Real life lessons in literacy assessment: The case of the early grade reading assessment in Nigeria
In November 2016, the Early Grade Reading Assessment (EGRA)
reached a milestone 10 years since it was first developed as a tool to
measure and report on student acquisition of foundational literacy skills,
particularly in low and middle income countries. Since then, a number of
observations have been raised with respect to the appropriateness of the
tool for diverse contexts, the process of instrument adaptation, data
collection logistics and their potential to affect the quality of the results,
and the utility of the assessment in leading to literacy improvement.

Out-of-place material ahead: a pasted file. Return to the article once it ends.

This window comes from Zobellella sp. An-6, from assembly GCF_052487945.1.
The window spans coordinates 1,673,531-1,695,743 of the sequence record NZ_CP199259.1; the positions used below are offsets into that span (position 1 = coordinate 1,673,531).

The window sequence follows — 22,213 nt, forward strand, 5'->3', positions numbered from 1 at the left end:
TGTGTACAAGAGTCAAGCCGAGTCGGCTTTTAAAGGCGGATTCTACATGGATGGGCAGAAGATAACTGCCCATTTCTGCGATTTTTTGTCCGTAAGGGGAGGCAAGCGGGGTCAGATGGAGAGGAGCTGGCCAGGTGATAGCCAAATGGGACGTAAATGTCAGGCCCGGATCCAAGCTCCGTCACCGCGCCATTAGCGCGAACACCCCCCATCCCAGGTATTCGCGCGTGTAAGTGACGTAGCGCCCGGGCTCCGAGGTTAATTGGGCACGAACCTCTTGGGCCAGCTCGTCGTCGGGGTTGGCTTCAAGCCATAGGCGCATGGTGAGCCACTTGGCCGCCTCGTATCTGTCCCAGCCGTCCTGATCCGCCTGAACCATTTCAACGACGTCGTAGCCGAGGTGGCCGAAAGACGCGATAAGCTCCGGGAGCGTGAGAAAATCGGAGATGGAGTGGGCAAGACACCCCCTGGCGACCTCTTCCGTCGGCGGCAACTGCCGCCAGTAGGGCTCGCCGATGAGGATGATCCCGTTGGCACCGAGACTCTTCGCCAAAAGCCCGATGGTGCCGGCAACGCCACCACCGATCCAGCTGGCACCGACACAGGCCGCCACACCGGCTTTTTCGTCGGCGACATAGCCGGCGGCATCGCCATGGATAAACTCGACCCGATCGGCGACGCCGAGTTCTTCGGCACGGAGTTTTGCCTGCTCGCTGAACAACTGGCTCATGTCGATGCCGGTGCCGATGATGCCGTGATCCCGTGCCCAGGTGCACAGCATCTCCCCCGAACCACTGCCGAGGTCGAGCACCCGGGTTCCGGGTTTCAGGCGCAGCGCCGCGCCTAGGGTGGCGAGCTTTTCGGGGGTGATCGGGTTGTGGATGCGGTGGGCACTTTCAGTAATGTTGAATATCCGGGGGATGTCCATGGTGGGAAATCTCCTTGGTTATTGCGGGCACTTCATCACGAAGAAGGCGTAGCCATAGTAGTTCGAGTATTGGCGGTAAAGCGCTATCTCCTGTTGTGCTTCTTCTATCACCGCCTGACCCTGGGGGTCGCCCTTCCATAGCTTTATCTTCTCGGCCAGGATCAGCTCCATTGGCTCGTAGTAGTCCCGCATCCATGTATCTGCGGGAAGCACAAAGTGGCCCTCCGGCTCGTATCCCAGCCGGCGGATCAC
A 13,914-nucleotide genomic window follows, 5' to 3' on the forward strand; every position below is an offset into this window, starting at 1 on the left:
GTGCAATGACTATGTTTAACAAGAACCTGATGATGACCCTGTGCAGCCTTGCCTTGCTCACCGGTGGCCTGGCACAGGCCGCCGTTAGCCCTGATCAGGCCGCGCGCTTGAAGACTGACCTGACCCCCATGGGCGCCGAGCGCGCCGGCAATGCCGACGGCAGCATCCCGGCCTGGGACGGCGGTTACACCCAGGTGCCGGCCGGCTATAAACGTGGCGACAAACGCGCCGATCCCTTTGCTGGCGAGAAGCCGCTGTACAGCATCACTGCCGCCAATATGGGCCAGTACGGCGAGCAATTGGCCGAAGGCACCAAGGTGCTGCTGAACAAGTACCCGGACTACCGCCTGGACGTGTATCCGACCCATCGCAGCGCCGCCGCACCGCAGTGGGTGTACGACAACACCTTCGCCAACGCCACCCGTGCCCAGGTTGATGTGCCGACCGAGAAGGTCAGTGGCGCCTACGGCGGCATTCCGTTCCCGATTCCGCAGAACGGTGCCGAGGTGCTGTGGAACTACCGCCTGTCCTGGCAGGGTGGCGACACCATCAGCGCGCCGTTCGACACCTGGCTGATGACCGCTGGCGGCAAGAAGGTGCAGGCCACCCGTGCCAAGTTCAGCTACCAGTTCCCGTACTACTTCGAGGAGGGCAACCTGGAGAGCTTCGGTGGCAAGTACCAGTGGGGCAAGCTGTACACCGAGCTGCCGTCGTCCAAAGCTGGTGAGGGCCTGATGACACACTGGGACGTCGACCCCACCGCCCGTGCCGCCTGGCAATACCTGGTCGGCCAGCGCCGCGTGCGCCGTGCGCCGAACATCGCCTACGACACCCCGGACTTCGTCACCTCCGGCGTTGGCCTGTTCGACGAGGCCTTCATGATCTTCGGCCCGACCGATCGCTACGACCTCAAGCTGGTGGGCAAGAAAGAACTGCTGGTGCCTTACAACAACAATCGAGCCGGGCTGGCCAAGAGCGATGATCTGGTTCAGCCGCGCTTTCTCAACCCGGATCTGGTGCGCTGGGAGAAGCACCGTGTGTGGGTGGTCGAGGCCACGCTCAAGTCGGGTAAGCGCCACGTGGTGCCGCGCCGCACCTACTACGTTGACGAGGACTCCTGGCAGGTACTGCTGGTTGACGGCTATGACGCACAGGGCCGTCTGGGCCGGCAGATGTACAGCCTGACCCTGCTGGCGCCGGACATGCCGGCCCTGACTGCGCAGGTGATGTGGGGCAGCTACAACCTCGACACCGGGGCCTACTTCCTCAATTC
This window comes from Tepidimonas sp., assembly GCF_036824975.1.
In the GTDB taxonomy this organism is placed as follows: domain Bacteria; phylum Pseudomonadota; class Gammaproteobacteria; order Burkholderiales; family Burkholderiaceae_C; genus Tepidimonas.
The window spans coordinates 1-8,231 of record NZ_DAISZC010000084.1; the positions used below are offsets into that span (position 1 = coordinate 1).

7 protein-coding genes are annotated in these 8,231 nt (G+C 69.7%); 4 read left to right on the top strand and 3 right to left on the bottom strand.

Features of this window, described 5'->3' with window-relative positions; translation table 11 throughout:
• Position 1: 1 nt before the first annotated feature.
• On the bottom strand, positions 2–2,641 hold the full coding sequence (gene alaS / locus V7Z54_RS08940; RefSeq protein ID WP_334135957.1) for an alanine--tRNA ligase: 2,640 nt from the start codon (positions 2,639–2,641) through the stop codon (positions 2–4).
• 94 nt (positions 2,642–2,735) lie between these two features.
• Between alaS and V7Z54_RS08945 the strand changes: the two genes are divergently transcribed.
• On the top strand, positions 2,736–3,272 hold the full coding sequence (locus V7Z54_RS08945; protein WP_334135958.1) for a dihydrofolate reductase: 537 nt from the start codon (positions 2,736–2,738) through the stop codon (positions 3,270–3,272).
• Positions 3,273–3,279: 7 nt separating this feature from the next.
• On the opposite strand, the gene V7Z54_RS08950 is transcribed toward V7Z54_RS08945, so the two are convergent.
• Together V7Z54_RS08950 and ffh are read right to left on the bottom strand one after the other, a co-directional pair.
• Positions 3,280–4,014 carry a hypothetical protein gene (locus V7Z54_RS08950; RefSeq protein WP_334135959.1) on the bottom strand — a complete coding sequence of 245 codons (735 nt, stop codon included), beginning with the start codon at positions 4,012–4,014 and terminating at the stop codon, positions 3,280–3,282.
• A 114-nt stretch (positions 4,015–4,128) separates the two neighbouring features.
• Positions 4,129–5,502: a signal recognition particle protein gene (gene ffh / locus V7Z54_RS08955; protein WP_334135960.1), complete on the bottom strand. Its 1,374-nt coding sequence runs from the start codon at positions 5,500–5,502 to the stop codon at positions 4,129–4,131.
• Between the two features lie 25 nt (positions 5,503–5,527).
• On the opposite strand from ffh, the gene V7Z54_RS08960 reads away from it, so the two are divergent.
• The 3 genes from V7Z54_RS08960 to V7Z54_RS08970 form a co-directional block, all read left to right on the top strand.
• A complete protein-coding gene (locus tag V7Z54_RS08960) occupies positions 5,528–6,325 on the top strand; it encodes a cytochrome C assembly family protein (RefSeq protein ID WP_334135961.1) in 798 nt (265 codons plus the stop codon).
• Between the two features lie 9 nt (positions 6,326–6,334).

These issues are not often discussed in formal reports and published
articles. In this commentary, the authors address these observations by
reviewing the theoretical underpinnings and purpose of the EGRA, providing
guidance on key aspects of EGRA design and implementation, and
sharing their experience using EGRA in northern Nigeria for multiple data collections. This chapter is based on the direct involvement of the
authors in several EGRA exercises conducted in Nigeria, from instrument
conception to administration to results analysis.